Following right along then, let's tackle a lapped zipper.
This is the type of
application you are most likely to see in a side skirt. The same principles can
be seen in fly closures of some garments.
So once again check the width of the zipper and make any adjustments to your seam allowances. Fig. 1
You will machine baste the seam closed and press the seam open.
Switch to a zipper foot and adjust it so the needle will be stitching between the foot and the teeth of the zipper.
Open the zipper.
Lay the zipper face down onto the seam allowance only and attach regular machine stitching. Machine stitch down the middle of the tape width. This first step is usually done on the back garment seam allowance. Fig. 2
Now turn the zipper face-up. Make a narrow fold in the seam allowance and finger press.
Adjust the zipper foot to the other side so you can stitch the length of the
zipper next to this new fold. You are
still stitching through the seam allowance and zipper tape only. Fig. 3
Spread the garment out
flat with the zipper face down on the front seam allowance. A small pleat will
from at the bottom of the zipper placket. To be sure you are stitching
straight, draw a line ¼” from the zipper teeth on the tape to keep your
stitching straight and evenly spaced from the zipper teeth. Fig. 4
Stitch across the bottom
of the zipper and up the other side.
Check the stitching from
the right side. If all is well, take the threads at the bottom of the zipper
placket to the wrong side and tie off. Fig. 5
Use a press cloth and
steam to press from the right side.
Remove the basting thread
that is holding the placket closed. Fig. 6
Finish the seam allowances, incorporating the
Hope you are seeing how easy these types of zipper applications can be.
Do you ever shrink from a
pattern because it requires the insertion of a zipper? I confess I have but
really, they are not hard to do if you just take a bit of care and don’t hurry!
Better to do the job right than have to pick out and do over….
So what type of zipper
application does your garment require? I can think of several possibilities.
There’s the centered inset, the lapped, the invisible, the hand applied – for an
amazing designer look, the separating zipper and now designers have added the
exposed zipper. Wow bet you didn’t realize there were so many.
The Centred Zipper Application
Let’s take a look at the
centred inset style. It is what you are most likely to see in the back of a
dress or skirt. It isn’t really difficult but this is the kind I’ve always had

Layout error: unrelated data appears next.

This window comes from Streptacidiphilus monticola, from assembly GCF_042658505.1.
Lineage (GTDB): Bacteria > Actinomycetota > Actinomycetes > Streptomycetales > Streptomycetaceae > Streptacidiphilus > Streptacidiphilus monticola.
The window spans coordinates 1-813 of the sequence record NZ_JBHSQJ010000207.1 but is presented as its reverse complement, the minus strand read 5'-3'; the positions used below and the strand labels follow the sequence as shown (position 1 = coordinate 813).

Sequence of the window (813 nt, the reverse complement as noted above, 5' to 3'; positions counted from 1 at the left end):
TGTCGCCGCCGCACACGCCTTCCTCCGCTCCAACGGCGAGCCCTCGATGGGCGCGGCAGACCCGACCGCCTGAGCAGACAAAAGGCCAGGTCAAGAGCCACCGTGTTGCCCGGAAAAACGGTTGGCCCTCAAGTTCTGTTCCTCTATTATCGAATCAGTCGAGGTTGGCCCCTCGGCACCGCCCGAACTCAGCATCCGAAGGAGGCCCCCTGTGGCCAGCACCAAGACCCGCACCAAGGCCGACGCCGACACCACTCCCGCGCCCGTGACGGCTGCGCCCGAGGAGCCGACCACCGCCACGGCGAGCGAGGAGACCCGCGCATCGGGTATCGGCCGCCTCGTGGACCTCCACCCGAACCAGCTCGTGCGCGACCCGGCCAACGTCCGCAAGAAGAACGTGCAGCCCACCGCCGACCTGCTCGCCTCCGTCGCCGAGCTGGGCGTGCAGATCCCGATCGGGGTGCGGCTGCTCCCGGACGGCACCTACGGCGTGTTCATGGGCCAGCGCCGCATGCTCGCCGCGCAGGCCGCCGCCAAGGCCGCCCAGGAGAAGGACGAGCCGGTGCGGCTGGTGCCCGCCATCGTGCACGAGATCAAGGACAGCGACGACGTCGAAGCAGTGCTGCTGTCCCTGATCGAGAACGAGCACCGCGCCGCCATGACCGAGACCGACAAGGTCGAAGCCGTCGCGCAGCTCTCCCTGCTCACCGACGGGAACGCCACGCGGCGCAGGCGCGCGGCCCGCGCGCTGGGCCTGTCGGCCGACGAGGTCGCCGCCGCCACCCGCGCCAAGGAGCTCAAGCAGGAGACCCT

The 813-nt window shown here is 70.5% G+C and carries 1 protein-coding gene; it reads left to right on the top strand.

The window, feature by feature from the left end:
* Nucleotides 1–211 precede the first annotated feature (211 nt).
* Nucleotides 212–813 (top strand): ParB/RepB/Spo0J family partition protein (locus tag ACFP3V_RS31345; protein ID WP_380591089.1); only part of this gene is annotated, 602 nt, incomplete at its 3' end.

trouble doing a good job.
Be sure you have the right
length according to the pattern. Measure the width of the zipper from the edge
of the tape to the other edge. Your seam allowance needs to open to that
measure if not a bit wider. Make any adjustments to your garment.
Stitch the seam closed but
use a basting stitch for the length of the zipper. Press the seam closed and
Open the zipper and lay it
face sown on the seam allowance only with the teeth snugged up to the seam
Switch to your zipper foot
and adjust it so you are stitching on the left side of the foot – the needle is
going into the fabric between the foot and the zipper teeth. Stitch the length
of the zipper tape. Fig. 1
Next, be sure that the
zipper pull is turned up as if you were about to close it. Reverse the position
of the zipper foot and start past the zipper pull to stitch through the tape
and the other seam allowance only. Position the teeth of the second side up
against the seam again. Stitch to the top of the zipper. Fig. 2
Close the zipper.
Turn the garment over so
you are working on the right side.
Now you can take advantage
of a fading marker and draw a line on either side of the seam ¼” away from the
seam. No matter how straight you think you can stitch, this little step will
make your work neater! You will also want to mark the end of the zipper so you stitch
across the zipper tape not into the metal end. You can stitch through the nylon
teeth if you need to but in most cases you will end the placket just a couple
of stitches below that metal stopper.
If the fabric is slippery
or stretchy you might want to pin the two sides so they stay the same size or
do not stretch.
Begin at the top of one
side and stitch to the bottom. With the needle in the fabric, lift the foot,
pivot and walk your foot across to the seam. Count the number of stitches it
takes to get to the seam and stitch the same number on the other side. You
should be on the line you drew. Leave the needle in the fabric again to pivot
and then stitch to the top of the zipper.
If it is a difficult
fabric, you may wish to stitch both sides from the top down or use a narrow
piece of thin iron-on interfacing on the wrong side of the fabric to stabilize
Carefully remove the
basting stitches that hold the seam closed. Wait for the facing marker to
disappear before pressing. Your zipper should be perfect! Fig. 4
I have not mentioned a seam finish for the seam
allowances. You can serge or overcast the raw edges after inserting the zipper,
incorporating the zipper tape into the finish.